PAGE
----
This article was written by Paul Krill, Editor at Large at Infoworld. This post was originally published on Infoworld on 17 February 2017.
Oracle has released a guide to help developers move from Java 8 to Java 9
In preparation for the planned July release of Java 9, Oracle has released guidance for moving applications over to the forthcoming upgrade, which features big changes through modularization.
The newly released JDK (Java Development Kit) 9 Migration Guide notes that every update brings with it binary, source, and behavioral incompatibilities with previous versions. “The modularization of the Java SE Platform brings many benefits but also many changes,” Oracle said. “Code that uses only official Java SE Platform APIs and supported JDK-specific APIs should continue to work without change.” But code that uses certain features or JDK-internal APIs may not run or may give different results, the company cautioned.
To prepare for the migration, Oracle suggests getting the early access build, running a program before recompiling, updating third-party libraries, compiling an application, and running the jdeps static analysis on code. When running their applications, developers are cautioned about unrecognized VM options from the JVM. Oracle also recommends looking at tests to make sure application behavior is the same as it was with JDK 8.
Compilation using the JDK 9 compiler might fail for a number of reasons, according to Oracle. Most of the internal APIs in the JDK are inaccessible by default, so developers might get errors at runtime — IllegalAccessErrors — indicating an application or libraries are dependent on internal APIs. The Java Dependency Analysis tool will identify dependencies. “You may see more deprecation warnings than previously,” Oracle said. “If you see deprecation with removal warnings, you should address those soon.”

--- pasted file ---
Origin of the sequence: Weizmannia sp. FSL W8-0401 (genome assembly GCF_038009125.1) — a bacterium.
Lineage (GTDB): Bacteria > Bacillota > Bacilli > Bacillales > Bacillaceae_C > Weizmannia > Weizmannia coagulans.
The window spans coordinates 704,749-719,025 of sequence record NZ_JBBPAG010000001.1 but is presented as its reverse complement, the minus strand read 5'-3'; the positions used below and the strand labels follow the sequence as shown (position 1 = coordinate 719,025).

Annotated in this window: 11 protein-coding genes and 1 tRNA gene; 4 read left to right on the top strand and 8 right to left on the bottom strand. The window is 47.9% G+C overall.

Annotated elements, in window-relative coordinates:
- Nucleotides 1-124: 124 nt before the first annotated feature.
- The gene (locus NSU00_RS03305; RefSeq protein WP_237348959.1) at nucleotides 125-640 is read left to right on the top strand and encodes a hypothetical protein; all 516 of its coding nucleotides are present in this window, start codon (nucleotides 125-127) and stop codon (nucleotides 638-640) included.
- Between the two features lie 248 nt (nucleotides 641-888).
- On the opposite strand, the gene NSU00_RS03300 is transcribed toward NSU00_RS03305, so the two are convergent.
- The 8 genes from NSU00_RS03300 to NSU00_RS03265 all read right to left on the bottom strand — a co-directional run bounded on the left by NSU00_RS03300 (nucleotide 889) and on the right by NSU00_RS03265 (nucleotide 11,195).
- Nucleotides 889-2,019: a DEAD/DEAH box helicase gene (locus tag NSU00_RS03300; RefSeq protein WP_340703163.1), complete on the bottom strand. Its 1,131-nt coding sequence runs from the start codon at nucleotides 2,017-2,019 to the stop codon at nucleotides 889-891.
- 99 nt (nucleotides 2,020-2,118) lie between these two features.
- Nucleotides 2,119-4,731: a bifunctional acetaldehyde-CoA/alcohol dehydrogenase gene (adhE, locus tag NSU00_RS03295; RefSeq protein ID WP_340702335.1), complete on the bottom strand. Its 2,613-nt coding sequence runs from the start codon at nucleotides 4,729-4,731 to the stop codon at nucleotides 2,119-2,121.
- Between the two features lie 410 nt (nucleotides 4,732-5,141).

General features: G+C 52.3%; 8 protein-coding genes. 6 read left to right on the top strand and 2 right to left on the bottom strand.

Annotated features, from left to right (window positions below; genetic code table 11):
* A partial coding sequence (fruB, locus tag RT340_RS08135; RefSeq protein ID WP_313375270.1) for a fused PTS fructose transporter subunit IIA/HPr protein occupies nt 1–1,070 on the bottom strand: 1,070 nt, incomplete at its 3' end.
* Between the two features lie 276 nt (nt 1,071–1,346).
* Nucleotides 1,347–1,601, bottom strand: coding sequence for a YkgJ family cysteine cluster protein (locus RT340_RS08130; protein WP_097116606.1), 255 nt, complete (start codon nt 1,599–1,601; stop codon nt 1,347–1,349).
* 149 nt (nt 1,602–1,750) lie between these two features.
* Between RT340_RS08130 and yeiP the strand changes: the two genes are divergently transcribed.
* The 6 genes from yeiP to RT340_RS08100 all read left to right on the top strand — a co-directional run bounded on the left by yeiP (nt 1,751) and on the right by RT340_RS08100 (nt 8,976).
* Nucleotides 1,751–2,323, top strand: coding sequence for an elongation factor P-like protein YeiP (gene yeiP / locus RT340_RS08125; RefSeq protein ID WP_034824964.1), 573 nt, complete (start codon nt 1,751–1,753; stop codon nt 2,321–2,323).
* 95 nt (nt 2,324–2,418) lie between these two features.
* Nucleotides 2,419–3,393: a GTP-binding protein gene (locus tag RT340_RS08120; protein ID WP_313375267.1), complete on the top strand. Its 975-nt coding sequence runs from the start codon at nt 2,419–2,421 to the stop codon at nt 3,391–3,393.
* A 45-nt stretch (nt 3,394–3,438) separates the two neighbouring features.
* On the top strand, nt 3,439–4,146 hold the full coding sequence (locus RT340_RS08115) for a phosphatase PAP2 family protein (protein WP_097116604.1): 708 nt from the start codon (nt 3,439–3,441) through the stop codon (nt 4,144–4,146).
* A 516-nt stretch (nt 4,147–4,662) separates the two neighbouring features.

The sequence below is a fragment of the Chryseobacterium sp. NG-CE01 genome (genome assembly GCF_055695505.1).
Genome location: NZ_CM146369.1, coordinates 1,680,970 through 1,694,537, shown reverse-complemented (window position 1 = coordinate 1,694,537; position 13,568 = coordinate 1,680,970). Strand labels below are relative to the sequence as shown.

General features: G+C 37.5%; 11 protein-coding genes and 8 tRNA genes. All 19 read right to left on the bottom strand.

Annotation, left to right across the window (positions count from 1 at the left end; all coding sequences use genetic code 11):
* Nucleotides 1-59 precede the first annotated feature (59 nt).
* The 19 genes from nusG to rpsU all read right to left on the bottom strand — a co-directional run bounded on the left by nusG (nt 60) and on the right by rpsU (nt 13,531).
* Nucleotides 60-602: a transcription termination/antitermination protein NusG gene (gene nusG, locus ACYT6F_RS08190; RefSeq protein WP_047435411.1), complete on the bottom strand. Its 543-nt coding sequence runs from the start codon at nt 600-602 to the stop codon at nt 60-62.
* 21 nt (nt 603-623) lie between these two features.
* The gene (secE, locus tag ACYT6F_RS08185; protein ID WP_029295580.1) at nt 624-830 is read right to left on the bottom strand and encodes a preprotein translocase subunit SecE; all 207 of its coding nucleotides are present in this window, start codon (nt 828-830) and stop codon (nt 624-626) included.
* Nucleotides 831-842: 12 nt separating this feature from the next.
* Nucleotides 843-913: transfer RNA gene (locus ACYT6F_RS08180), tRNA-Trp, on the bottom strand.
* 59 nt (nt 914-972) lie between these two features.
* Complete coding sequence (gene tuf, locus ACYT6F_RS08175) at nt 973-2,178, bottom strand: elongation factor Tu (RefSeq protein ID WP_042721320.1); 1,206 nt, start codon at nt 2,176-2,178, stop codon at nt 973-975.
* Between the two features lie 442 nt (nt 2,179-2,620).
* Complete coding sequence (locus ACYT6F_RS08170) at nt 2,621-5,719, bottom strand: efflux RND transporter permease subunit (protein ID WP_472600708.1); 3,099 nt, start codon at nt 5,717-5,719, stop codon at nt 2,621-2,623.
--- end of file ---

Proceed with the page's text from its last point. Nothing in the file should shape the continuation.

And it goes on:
With garbage collection, the G1 collector is slotted as the default collector on 32- and 64-bit server configurations. “Using a low-pause collector such as G1 should provide a better overall experience, for most users, than a throughput-oriented collector such as the Parallel GC, which was the previous default,” said Oracle. “You should look at your VM parameters to see if anything should be adjusted.”
JDK 9 removes JavaDB, which was a rebranding of the Apache Derby database, and the JVM TI hprof agent. This agent was written as demonstration code for the JVM Tool Interface and not intended to be a production tool. Useful features of the agent have been superseded by better tools in the JDK, Oracle said. Jhat, an unsupported, experimental heap visualization tool, was removed as well.
The Windows 32 VM client is dropped, with only a server VM offered. “JDK 8 and earlier releases offered a client JVM and a server JVM for Windows 32-bit systems with the default being the client JVM,” Oracle said. “JDK 9 offers only the server JVM. The server JVM has better performance although it might require more resources. This helps to reduce complexity.” Oracle also removed some Mac OS-specific features, including the AppleScript engine.